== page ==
function of π₯. In order to do that, weβll first
find the height β in terms of π¦. And using the equation for our
base, we can find the area as a function of π₯.

To find the height β, letβs use the
Pythagorean theorem. This says, for a right angle
triangle with sides π, π, π, π squared plus π squared is equal to π
squared. In our case, this means that β
squared plus π¦ squared is equal to two π¦ all squared. Thatβs equal to four π¦
squared. So, β squared is four π¦ squared
minus π¦ squared, which is three π¦ squared, which gives us that β, since itβs a
length, is the positive square root of three times π¦.

Now, using our formula for the area
of a triangle, we have the area of our cross-sectional triangle is equal to half
times two π¦ times the square root of three times π¦. Cancelling our twos, that gives us
the area is equal to the square root of three times π¦ squared. Now, from the equation of our
circle, we have π₯ squared plus π¦ squared is equal to two. This means that π¦ squared is two
minus π₯ squared. So, if we substitute this into our
area, we get areas of function of π₯ so that our area is the square root of three
times two minus π₯ squared.

Remember that the volume is the
integral of the area where the limits are defined by the boundaries of our base. In our case, then, the limits are
negative root two to root two. So, our volume is the integral
between negative root two and root two of the square root of three times two minus
π₯ squared with respect to π₯. As root three is a constant, we can
take this outside. So, our integral becomes root three
times the integral between negative root two and root two of two minus π₯ squared
with respect to π₯.

We can also use the symmetry of the
circle to make this a little bit easier. By the symmetry of the circle, we
can change the lower limit to zero and multiply the integral by two. So, we now have the volume equal to
two times the square root of three times the integral between zero and the square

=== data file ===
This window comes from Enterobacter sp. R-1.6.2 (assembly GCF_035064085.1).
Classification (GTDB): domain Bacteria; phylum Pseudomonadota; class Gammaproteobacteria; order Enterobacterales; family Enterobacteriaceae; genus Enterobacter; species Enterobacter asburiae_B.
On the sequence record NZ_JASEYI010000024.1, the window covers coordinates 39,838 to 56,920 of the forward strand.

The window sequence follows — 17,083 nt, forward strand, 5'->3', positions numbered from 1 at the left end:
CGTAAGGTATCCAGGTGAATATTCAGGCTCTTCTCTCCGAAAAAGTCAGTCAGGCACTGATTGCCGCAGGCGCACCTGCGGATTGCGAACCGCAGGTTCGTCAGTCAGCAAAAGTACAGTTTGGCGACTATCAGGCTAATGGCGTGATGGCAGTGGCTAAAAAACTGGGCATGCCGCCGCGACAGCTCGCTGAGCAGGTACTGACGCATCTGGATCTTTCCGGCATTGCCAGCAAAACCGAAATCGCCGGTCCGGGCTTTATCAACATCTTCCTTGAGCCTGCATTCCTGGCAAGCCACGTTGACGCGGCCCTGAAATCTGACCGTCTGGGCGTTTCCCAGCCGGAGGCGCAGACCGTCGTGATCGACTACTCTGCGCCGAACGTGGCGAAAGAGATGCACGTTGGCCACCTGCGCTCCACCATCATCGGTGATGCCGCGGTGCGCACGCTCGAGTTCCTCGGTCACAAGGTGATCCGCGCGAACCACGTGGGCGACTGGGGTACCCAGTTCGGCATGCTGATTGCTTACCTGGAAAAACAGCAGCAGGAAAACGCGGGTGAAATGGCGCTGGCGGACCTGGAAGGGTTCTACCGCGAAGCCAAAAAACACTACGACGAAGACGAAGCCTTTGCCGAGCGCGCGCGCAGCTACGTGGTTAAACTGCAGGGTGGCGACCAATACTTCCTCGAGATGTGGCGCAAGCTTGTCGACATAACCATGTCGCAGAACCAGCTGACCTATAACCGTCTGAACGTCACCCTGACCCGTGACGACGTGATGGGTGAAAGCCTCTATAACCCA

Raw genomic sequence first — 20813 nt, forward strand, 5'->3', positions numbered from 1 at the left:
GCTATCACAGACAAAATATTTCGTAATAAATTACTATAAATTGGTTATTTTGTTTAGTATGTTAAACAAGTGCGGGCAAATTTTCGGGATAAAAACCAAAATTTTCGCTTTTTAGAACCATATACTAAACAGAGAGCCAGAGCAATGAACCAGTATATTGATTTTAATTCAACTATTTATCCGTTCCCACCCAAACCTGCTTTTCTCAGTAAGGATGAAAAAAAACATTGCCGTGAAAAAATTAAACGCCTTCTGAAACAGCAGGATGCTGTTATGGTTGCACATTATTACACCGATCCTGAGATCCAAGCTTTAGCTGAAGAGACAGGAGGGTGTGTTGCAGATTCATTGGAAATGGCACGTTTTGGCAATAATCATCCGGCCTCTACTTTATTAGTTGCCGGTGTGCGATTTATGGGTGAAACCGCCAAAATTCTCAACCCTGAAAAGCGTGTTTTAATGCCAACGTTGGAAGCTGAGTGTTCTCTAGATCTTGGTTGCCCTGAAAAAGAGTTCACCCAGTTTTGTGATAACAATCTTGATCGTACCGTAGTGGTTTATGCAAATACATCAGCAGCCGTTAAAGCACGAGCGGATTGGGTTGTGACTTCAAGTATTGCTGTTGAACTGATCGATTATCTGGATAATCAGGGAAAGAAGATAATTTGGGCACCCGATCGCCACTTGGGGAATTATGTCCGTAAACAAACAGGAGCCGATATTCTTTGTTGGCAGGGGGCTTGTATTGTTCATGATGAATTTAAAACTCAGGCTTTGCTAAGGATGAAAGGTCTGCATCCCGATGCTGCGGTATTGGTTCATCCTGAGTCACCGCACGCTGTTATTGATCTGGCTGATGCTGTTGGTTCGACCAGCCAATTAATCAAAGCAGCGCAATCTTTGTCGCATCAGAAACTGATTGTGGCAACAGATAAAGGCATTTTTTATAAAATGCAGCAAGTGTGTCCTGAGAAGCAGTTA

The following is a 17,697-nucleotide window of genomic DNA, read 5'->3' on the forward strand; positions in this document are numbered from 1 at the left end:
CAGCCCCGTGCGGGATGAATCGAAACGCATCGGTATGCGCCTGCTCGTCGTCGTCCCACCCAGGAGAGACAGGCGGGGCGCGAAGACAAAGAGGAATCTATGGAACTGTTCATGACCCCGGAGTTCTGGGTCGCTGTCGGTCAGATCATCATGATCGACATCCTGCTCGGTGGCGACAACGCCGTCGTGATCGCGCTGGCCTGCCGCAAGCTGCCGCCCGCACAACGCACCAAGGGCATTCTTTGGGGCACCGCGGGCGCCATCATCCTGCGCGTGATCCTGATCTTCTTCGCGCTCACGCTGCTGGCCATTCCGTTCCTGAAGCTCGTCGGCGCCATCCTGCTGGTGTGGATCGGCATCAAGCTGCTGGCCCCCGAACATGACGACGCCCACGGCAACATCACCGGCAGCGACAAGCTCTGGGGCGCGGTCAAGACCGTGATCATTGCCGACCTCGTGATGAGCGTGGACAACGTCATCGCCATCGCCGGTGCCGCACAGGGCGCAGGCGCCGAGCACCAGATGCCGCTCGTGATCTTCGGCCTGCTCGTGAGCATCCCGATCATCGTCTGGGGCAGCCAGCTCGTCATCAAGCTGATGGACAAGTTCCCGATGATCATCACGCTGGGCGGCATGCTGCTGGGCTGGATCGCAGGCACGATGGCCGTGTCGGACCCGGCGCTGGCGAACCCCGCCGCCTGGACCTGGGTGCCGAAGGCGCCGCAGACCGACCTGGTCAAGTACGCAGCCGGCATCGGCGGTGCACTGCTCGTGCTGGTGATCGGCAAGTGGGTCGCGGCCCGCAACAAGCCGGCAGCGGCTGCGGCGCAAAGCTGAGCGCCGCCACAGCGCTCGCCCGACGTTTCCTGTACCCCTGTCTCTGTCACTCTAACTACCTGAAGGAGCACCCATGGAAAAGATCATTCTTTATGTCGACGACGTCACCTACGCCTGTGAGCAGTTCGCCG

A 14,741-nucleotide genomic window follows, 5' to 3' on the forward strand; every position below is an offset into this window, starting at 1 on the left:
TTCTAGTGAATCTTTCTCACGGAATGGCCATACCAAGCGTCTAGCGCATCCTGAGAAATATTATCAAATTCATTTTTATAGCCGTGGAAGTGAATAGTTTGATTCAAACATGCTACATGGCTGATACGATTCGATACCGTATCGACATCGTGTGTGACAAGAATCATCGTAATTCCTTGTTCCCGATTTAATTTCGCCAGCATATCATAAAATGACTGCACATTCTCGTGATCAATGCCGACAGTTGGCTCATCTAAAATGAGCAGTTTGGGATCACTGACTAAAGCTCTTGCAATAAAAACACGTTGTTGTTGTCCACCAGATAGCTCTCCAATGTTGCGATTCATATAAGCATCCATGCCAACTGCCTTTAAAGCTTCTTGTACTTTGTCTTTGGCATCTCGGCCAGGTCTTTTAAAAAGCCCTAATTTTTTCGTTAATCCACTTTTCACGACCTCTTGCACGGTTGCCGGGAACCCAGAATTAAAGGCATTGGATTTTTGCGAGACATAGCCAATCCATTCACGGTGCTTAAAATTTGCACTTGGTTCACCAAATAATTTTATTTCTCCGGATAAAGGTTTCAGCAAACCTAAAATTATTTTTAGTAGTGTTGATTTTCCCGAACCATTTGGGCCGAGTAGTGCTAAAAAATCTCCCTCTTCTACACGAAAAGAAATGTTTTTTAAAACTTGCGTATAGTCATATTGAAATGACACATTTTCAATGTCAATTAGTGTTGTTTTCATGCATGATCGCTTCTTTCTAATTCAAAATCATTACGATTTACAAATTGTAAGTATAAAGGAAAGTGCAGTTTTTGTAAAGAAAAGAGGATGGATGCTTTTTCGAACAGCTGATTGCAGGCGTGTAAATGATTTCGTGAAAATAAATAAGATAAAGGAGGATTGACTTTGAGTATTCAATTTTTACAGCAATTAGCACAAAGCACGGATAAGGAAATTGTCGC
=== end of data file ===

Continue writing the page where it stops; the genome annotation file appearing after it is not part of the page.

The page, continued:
root of two times two minus π₯ squared with respect to π₯. The integral of two with respect to
π₯ is two π₯ evaluated between zero and square root of two. And the integral of π₯ squared with
respect to π₯ is one over three π₯ cubed evaluated between the limits zero and root
two.

Our volume is, therefore, two times
the square root of three times two π₯ minus π₯ cubed over three evaluated between
zero and root two. That gives us two times the square
root of three times two root two minus root two cubed over three minus zero minus
zero. Evaluating this, we get eight times
the square root of six over three.

The volume of the solid whose base
is the region inside the circle π₯ squared plus π¦ squared is two centred at the
origin where the cross sections are equilateral triangles perpendicular to the
π₯-axis is eight times root six over three units cubed. We found this volume by finding the
areas of the cross-sectional triangles in terms of π₯. We then integrated this area over
an interval defined by the base.

Letβs try this on a different
example.

Use the slicing method to find the
volume of the solid whose base is the region under the parabola π¦ is equal to four
minus π₯ squared in the first quadrant and whose cross-sectional slices are squares
perpendicular to the π₯-axis with one edge in the π₯π¦-plane.